Sunday, July 24, 2016

Believing that one person can fix things


Hey, so I wanted to temporarily bring my blog out of retirement because several nerves were struck this whole last week: In particular: The US presidential candidate Donald Trump's remarks that "I alone can fix it", the leaked emails at the DNC finding a way to sabotage Bernie Sanders' support, and my Facebook feed being covered with posts about switching support from Bernie Sanders to any other one candidate that feels they speaks to them, or hanging onto the thread that he still has a realistic shot at the presidency (and he doesn't.)

Now before I get comments accusing me of otherwise: I am a Bernie Sanders supporter. I voted for him by mail in the California primary, and his causes and beliefs align with most of mine. I was equally outraged when he did outperform Hillary Clinton in almost every debate and it was twisted by media companies to show that the opposite was true. I refuse to watch CNN to this day because of it. I sincerely feel that Bernie Sanders would have had a bigger shot to getting the traction and votes he needed, if the system we put together wasn't so stacked against him.

Now those reading are already listing alternatives to Bernie Sanders - I already know who they are. Jill Stein and Gary Johnson, both well-spoken individuals who have impressive campaigns, and I can easily show you the chance they have to get a presidency. I can tell you how to make the gesture with your hand. Just make your index finger and your thumb touch together.

There needs to be short-term and long-term solutions to how to fix this disaster, and believing in one person to fix a giant centuries-old system isn't the way to go about it. One person isn't the reason why this system is broken, it comes from a messy foundation underneath. The short-term solution is picking the candidate who aligns with your views the closest, and has the best shot of winning (in my case, it's Hillary Clinton - yours may vary) but the long-term solution has to be to figure out why our choices have to be this way and change it.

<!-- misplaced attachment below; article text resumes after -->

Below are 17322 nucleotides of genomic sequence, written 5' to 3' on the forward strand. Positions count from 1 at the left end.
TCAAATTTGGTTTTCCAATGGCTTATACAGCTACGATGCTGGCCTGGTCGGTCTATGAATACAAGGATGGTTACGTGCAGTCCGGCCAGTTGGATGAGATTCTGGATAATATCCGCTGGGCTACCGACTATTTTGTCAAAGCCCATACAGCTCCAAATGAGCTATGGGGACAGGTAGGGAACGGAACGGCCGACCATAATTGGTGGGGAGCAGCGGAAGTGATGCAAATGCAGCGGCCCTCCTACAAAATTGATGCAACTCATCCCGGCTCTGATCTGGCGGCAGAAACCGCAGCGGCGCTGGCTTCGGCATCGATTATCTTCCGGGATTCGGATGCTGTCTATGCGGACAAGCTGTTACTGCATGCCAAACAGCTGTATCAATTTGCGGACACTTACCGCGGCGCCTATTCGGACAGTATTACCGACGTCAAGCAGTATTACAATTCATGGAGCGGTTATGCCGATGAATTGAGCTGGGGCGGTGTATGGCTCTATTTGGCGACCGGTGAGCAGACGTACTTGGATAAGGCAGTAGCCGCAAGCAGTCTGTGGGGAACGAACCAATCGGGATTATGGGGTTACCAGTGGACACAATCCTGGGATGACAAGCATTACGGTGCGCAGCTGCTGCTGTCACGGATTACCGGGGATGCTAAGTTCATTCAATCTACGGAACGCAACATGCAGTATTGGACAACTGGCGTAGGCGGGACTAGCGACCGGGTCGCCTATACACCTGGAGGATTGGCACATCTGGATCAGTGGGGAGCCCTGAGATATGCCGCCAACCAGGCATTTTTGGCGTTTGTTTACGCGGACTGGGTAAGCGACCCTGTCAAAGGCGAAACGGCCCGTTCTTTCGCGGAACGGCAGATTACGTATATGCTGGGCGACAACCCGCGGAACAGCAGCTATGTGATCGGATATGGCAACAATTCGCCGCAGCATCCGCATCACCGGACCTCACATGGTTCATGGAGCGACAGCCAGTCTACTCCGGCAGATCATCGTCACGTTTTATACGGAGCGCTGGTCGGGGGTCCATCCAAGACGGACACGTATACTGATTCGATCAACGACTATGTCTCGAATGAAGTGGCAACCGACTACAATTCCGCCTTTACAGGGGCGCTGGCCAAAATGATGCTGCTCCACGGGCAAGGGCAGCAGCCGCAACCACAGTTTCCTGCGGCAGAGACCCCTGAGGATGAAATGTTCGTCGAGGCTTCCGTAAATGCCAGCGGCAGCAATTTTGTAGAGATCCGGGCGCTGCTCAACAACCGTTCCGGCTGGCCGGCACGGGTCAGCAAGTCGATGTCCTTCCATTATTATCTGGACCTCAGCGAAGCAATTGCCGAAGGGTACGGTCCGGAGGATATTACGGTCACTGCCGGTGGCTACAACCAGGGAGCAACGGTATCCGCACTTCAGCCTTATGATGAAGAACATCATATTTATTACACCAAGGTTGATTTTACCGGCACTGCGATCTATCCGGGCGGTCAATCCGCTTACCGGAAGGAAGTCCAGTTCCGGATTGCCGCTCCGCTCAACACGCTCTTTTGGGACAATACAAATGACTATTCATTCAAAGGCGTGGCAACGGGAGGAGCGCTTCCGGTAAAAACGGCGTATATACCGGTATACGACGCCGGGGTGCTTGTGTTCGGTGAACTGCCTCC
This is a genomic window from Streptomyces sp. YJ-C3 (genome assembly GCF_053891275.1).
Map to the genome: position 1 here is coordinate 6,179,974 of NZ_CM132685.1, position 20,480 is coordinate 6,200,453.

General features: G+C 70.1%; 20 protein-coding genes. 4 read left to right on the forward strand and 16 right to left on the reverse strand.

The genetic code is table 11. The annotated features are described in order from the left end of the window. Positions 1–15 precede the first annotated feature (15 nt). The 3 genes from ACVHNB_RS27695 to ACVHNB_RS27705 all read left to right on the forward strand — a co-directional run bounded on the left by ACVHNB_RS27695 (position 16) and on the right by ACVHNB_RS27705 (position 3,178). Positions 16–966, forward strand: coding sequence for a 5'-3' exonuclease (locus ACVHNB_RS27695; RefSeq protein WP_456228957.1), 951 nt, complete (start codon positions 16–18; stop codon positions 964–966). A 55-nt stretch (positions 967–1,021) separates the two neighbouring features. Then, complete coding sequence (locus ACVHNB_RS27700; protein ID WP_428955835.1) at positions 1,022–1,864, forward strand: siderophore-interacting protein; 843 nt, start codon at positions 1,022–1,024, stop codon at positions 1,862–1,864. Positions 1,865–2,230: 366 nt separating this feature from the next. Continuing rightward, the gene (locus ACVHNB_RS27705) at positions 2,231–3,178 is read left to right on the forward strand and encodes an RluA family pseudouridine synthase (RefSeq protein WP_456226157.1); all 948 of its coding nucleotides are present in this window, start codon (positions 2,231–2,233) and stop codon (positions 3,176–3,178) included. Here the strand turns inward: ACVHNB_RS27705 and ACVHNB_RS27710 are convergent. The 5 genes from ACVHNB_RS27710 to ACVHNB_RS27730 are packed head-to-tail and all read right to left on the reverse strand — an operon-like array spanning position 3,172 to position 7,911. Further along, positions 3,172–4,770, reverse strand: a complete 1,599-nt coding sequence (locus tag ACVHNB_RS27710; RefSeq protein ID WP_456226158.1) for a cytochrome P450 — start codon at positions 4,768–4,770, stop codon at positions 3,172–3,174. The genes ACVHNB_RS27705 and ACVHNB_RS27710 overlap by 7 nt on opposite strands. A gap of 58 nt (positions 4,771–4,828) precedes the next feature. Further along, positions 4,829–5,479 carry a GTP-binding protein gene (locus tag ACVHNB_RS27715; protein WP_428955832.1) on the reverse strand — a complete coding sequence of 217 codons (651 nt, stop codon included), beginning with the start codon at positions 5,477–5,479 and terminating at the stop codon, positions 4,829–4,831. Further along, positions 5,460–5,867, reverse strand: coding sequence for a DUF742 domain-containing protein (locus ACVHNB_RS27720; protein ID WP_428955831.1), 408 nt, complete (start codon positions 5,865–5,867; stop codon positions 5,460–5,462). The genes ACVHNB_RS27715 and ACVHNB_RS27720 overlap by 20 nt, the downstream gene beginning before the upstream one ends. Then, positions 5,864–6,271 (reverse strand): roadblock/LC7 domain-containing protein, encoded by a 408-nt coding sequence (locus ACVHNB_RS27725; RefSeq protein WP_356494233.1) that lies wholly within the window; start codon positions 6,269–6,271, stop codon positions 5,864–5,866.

The long-term solution can be solved in my opinion if we start low and work our way up. There are unknown representatives and local candidates running all of the time that have policies similar to the platform Bernie Sanders runs on, but no one really takes the time to sit down and research them. Do the research, vote for officials that have views that align with yours, work your way up the ladder. Fire/replace them. Fire/replace their boss. Fire/replace their boss's boss. It comes down to my main point. 

Those with power are only effective when the those under them are willing to let it happen.

In extreme cases, the people willing to let it happen may be kept/forced ignorant to this power through the use of surveillance systems, or harsh policies that limit education. In more moderate cases, the people willing to let it happen is because of fear, or that they don't think there's another option. Or in the easiest way, it comes out due to apathy or willful ignorance.

One person alone can't fix it. In fact it's scary to even have that opinion. If you want to change the system, replace the people responsible for keeping the system in place before the next-go-around. We should have had better candidates this time around, and it's a shame, but we also can't have the notion that one person needs to be kept so high on a pedestal. It's not that black and white.

End Rant.

Post Edit: I use Ballotpedia when making my vote for who to go for. Since I do vote-by-mail, I use this website to type in every name and figure out the platforms they stand on and see if they're worth voting for. It's not biased towards any cause, and it's definitely worth looking into. https://ballotpedia.org/



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